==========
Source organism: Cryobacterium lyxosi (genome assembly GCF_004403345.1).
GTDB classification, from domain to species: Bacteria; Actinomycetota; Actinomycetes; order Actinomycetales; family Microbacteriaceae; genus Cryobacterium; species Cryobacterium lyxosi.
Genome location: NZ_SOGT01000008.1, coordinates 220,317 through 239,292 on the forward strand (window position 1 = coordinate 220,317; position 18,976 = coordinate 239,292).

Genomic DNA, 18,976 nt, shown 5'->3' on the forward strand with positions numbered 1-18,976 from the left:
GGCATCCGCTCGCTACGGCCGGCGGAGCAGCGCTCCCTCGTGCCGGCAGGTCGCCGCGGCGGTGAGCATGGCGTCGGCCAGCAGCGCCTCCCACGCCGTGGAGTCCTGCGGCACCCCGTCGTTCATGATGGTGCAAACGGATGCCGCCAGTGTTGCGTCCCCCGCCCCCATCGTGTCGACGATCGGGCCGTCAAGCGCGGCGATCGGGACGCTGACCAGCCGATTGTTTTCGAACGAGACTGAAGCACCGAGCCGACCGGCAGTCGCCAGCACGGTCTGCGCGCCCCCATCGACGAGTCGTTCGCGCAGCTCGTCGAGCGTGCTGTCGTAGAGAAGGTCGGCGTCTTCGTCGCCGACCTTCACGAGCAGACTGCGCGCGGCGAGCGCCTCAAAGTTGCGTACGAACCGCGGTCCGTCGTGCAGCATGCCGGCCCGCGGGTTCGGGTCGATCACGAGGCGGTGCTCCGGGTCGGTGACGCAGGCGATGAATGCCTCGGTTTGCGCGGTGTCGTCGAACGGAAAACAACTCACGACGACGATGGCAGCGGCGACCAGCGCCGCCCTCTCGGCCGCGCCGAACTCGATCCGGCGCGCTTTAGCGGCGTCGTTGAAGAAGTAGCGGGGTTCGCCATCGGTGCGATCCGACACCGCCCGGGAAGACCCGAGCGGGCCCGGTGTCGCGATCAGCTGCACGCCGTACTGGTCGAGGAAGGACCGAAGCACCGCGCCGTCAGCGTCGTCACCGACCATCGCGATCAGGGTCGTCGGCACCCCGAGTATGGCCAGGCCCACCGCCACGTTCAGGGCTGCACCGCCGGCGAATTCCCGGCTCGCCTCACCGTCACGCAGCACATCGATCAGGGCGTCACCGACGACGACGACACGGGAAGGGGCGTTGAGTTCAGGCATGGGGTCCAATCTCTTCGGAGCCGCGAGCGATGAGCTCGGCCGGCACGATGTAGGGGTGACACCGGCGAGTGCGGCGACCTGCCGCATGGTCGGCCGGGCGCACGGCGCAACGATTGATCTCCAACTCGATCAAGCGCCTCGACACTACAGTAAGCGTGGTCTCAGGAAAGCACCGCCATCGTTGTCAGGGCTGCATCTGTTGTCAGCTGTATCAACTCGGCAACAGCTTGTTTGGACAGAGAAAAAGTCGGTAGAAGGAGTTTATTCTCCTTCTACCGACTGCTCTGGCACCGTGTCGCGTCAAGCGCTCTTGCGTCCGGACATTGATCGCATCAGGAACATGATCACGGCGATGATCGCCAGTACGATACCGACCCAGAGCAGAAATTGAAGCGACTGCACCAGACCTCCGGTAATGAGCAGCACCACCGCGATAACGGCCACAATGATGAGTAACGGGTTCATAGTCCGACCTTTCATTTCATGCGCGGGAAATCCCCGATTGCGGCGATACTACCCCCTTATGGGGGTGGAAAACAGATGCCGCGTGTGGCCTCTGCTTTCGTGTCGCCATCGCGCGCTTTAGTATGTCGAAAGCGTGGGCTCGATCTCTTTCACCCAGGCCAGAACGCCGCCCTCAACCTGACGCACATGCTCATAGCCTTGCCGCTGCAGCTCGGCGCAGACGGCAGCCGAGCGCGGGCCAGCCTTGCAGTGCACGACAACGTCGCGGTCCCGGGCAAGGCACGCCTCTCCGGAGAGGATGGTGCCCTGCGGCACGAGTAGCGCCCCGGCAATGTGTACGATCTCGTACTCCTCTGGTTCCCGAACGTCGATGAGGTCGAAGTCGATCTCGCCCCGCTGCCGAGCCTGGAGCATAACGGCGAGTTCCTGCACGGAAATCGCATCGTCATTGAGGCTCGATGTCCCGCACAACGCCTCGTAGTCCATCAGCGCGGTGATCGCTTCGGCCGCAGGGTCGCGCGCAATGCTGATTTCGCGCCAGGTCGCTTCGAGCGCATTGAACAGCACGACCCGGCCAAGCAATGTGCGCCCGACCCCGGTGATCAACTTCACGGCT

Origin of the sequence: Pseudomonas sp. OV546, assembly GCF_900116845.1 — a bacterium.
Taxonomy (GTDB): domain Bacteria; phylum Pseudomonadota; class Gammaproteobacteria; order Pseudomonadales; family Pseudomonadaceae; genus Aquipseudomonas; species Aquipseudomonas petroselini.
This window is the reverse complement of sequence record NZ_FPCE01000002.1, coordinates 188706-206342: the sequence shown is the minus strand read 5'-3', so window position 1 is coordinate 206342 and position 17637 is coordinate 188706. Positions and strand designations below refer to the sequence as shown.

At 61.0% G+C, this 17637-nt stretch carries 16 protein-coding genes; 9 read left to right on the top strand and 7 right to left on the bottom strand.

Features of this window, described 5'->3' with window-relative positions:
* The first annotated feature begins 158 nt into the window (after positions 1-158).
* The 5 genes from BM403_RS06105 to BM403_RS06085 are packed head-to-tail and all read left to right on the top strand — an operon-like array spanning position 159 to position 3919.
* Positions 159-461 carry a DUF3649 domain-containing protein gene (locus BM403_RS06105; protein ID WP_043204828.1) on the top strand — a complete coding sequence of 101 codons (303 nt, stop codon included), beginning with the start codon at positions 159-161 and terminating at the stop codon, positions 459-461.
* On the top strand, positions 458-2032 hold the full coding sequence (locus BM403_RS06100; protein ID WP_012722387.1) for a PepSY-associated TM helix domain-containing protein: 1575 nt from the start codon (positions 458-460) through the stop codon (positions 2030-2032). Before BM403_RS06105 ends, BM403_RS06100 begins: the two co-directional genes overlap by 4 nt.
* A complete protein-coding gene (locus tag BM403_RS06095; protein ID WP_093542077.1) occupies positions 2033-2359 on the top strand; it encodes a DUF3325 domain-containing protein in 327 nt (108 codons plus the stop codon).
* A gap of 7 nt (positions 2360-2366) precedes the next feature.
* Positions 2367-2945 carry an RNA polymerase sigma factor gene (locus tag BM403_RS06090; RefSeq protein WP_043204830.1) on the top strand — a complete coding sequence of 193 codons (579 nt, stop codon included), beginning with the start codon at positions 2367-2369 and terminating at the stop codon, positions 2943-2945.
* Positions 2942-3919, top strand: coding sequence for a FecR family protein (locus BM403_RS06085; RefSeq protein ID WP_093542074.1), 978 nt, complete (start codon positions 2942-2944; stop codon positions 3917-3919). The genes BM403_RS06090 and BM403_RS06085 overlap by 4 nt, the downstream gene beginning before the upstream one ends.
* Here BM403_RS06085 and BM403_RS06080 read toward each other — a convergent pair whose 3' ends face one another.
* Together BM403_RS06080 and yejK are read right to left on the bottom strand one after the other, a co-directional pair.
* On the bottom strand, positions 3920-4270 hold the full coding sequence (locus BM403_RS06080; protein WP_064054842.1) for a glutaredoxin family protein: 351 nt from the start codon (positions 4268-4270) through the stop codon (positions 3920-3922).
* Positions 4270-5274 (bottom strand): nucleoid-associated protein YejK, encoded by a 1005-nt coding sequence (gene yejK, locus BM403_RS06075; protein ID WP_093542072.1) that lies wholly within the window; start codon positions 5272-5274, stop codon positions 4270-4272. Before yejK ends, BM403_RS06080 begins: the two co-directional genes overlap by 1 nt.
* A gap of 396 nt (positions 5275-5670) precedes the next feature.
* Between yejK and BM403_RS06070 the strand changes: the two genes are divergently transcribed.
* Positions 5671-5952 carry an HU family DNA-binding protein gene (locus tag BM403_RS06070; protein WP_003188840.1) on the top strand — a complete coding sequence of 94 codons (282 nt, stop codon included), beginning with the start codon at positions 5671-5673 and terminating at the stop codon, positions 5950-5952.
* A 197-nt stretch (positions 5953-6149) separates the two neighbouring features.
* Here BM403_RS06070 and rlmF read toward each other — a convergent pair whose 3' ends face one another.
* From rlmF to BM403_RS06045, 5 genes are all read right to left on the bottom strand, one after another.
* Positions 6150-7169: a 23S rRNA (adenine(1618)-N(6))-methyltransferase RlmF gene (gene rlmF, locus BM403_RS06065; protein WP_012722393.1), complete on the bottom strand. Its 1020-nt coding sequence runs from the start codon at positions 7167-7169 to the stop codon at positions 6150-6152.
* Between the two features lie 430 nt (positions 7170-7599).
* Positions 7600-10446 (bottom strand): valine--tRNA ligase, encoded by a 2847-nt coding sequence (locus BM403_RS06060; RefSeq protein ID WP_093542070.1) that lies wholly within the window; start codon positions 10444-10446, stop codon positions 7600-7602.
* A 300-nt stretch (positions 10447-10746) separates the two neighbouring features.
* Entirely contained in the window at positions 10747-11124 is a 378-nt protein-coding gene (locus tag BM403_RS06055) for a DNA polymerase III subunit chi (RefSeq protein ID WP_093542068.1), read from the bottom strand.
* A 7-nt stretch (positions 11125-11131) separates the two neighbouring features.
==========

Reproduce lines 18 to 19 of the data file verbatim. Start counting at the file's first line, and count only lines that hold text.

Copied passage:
* Positions 2942-3919, top strand: coding sequence for a FecR family protein (locus BM403_RS06085; RefSeq protein ID WP_093542074.1), 978 nt, complete (start codon positions 2942-2944; stop codon positions 3917-3919). The genes BM403_RS06090 and BM403_RS06085 overlap by 4 nt, the downstream gene beginning before the upstream one ends.
* Here BM403_RS06085 and BM403_RS06080 read toward each other — a convergent pair whose 3' ends face one another.